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-   -   Core Strength = Balance ? (http://www.totalimmersion.net/forum/showthread.php?t=1948)

Alex-SG 01-05-2011 06:37 PM

Core Strength = Balance ?
 
I am still trying to figure out how to feel perfectly balanced and supported by the water. I regularly do Superman Drills and Skating Drills...

After drilling I can swim with balance for 1-2 laps and then hips sink and legs slightly sink again.
Is it because my head position changes?
Or is it because muscles get tired?

I wonder if my balance would become perfect over night if I had core strength like this personal trainer.... What do you think?

http://www.youtube.com/watch?v=8yFtmkYcZEY

ALEX

CoachSuzanne 01-05-2011 07:08 PM

I made that video! Sue has amazing core strength and last winter at this time, i did sessions with her in conjunction with my swimming. I dont know if it helped my swimming, but it certainly made me feel better on a day to day basis.

atreides 01-05-2011 08:01 PM

Quote:

Originally Posted by Alex-SG (Post 16003)
After drilling I can swim with balance for 1-2 laps and then hips sink and legs slightly sink again.
Is it because my head position changes?
Or is it because muscles get tired?

I wonder if my balance would become perfect over night if I had core strength like this personal trainer.... What do you think?

http://www.youtube.com/watch?v=8yFtmkYcZEY

ALEX

I don't think it matters but that's just me. Here's why. I think that swimming by itself builds your core. As you know, I am a runner also. I recently dropped 30 lbs to help my swimming. I figured that all of that extra mass I was lugging around increased my profile in the water and therefore increased drag. I know that I probably became less buoyant but I wanted to try it anyway. Well the weight loss really helped......my running.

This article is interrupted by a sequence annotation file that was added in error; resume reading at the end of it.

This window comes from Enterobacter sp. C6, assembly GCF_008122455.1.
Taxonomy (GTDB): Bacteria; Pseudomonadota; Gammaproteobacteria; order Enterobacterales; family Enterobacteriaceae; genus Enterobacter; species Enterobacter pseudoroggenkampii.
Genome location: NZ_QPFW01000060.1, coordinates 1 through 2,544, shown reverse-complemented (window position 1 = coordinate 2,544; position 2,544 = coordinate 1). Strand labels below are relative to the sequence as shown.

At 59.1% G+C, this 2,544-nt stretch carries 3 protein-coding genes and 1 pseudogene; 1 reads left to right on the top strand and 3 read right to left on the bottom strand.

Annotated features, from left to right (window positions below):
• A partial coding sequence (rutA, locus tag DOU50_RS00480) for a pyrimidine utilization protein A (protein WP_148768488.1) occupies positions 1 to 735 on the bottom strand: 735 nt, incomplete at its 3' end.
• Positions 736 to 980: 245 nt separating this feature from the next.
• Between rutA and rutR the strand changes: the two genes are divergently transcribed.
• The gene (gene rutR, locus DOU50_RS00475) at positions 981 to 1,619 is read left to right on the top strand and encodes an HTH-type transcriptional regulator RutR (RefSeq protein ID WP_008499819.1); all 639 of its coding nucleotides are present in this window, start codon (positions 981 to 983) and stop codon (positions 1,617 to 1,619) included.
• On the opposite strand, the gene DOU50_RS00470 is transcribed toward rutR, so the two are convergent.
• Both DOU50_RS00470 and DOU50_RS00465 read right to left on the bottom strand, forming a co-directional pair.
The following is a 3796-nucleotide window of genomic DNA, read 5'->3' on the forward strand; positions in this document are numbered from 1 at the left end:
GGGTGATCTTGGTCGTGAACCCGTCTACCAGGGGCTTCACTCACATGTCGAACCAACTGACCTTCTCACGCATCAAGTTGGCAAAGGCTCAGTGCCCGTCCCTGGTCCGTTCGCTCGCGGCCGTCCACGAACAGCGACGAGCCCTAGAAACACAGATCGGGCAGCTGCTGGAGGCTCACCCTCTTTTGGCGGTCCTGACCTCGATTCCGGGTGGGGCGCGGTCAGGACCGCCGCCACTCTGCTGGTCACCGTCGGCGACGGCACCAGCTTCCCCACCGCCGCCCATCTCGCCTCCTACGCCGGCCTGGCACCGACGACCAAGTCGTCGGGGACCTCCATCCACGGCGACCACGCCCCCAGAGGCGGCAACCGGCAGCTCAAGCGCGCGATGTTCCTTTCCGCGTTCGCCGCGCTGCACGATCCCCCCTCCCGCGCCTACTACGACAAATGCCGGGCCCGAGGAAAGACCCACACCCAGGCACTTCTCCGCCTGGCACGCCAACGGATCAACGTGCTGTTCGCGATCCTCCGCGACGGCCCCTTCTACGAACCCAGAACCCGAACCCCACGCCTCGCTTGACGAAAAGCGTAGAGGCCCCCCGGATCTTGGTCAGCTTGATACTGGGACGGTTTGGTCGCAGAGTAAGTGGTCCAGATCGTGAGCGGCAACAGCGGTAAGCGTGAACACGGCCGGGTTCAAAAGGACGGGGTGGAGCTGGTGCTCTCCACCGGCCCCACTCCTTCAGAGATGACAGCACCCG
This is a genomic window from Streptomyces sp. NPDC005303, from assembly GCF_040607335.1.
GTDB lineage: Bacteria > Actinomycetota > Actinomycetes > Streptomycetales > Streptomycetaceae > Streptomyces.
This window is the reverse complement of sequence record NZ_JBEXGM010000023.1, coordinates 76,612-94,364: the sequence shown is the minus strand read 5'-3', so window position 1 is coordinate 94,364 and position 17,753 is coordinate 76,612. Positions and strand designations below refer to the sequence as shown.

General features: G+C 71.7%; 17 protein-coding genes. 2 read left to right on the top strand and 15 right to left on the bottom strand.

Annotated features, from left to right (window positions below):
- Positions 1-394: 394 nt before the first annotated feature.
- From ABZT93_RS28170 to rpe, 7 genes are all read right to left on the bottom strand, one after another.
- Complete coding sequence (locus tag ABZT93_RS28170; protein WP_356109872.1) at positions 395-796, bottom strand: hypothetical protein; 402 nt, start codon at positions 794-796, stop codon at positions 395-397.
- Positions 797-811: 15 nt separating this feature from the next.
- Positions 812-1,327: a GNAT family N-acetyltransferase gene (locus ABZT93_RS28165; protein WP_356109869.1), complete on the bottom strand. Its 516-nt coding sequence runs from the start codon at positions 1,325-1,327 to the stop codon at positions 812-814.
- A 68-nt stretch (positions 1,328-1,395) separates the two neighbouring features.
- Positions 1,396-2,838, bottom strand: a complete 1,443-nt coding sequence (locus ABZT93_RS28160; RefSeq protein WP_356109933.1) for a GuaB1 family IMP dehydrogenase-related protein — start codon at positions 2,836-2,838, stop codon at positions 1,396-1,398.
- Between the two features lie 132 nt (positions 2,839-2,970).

But removing , I guess, a layer of fat revealed what I had always tried to get but had never succeeded in getting, a six pack. Now in my running career I have shedded weight before and yet no bonifide six pack. But now I have one and the only thing I can attribute it to is swimming. So by deduction I figure I must be stronger in the core. But even though I got a compliment the other day that my speed in the water had markedly improved, my endurance issues remain.

I've been really working the whole catch/propulsion thing. I kind of tweaked my left shoulder. I've done this before. All I end up doing is becoming more spaghetti armed on the pull phase which puts no pressure on the shoulder. Well I got through the session with no more damage. Because I knew I couldn't really put any pressure on the shoulder, I decided to just relax through the lap even forgetting about my posture. Even though I felt like my legs were sinking a bit, I felt like I was more comfortable and less tired. I think us long legged types may have to rely on refining propulsion to compensate or produce balance. Part of my endurance problem may be that fact that I really tight trying to hold my legs out and up to produce balance which also burns energy. Its the antithesis of swimming relaxed.

I'm going to try swimming that way tomorrow and see if it produces more laps.

flppr 01-06-2011 09:32 AM

Hi Atreides. I've missed the postings by yourself, Hashchu, and Shumai. Hope you are all well and that your shoulder heals quickly.

Alex,
I don't think core strengthening will improve your swimming balance much. Swimming is so much more complex than the exercises on that vid. You might want to try the super-slow swimming I've been working on. It challenges your balance in all phases of your stroke, its difficult, and its working for me. I really feel it in my core the next day, too. Twofer!